The jury reasonably could have found the following facts. During the early morning hours of November 12, 2011, the defendant, who recently had been released from prison, attended an after-hours party at a club in New London with friends, including Davion Smith. During the party, the defendant was involved in an altercation outside the club with other attendees of the party, including Todd Silva. During the fight, the defendant suffered a laceration on his finger, a black eye, and other scratches and abrasions on his face. Following the fight, the defendant was angry and in a highly agitated state.

         Sometime around 4 a.m. that same day, the defendant and Smith forced entry into a third floor apartment at 252 Montauk Avenue in New London, where the victim, Jorge Rosa, lived. The victim also was known by his nickname ‘‘Loc'' or ‘‘Loke.'' At that time, Silva lived in the apartment with the victim.

         Inside the apartment, the victim and his girlfriend, Gabriela Gonzales, were sleeping in his bed. The defendant and Gonzales previously had been in a romantic relationship that began in high school, but that relationship had ended when Gonzales obtained a restraining order against the defendant, who shortly thereafter went to prison.

         Gonzales awoke to find the defendant and Smith standing at the foot of her bed, each pointing a gun at the victim. The defendant asked who ‘‘Loke'' is. The defendant then fired ten shots from an automatic pistol at the victim, who died within a few minutes from numerous gunshot wounds, including several to his chest, arms, and genitalia. The defendant and Smith subsequently fled the apartment. The defendant's blood, from his lacerated finger, and DNA were subsequently found in the stairwell leading up to the victim's apartment and in various rooms inside the apartment, including the bedroom.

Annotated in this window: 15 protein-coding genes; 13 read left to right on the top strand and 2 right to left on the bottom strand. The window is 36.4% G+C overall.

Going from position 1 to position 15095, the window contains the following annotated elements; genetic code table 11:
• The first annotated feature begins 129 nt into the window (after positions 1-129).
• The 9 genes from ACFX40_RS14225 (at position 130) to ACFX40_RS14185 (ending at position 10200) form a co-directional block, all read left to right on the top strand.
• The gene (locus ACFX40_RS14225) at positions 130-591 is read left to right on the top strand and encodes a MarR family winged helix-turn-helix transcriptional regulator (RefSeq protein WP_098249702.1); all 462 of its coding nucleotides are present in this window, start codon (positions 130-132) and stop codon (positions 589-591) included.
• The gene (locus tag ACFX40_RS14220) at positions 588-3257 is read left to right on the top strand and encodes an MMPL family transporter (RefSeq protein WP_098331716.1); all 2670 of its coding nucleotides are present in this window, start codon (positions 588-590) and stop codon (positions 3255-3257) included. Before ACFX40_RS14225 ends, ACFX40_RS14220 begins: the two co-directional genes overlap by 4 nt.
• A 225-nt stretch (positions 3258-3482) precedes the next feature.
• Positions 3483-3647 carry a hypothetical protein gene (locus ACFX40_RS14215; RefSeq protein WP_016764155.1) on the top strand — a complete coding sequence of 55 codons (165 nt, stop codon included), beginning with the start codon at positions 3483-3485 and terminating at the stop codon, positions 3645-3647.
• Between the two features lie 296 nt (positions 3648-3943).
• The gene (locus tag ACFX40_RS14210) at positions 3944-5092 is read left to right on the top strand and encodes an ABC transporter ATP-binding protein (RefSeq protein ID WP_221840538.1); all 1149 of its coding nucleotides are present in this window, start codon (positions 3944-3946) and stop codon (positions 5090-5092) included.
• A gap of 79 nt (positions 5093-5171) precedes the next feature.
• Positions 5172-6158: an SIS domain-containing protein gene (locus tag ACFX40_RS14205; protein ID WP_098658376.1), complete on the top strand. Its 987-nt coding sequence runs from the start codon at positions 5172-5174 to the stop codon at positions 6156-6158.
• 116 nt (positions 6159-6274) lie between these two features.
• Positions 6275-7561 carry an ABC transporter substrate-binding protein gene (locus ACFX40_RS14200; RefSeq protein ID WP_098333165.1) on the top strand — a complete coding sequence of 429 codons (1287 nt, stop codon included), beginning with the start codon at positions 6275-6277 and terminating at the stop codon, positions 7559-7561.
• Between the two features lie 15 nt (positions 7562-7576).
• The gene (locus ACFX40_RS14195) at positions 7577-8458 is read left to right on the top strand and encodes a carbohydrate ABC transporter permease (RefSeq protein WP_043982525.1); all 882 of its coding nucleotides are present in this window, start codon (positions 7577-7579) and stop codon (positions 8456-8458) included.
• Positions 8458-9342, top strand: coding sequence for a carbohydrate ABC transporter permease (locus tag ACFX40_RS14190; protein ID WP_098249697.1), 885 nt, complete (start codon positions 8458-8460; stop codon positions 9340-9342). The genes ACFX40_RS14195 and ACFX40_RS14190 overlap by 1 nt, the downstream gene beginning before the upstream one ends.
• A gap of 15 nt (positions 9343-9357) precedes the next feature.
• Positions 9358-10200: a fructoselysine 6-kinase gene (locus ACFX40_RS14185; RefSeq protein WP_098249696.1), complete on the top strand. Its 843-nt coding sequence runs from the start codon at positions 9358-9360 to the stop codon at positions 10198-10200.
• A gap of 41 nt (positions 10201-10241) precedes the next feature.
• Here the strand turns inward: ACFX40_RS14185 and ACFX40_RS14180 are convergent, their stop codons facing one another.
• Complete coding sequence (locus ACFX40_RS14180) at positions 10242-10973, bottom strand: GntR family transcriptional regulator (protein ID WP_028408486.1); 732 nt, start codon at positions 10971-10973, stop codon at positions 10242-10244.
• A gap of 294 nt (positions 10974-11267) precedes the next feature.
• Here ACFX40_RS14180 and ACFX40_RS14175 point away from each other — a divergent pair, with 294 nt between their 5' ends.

Gonzales called 911, and the police arrived a few minutes later. Although Gonzales initially stated to the police in the 911 call and at the scene that she did not know the identity of the shooter, within a short period of time and while still at the scene, she stated that the defendant had shot the victim and that Smith had accompanied him. She also described the defendant's automobile, a white ‘‘Crown Vic, '' to assist the police in locating him.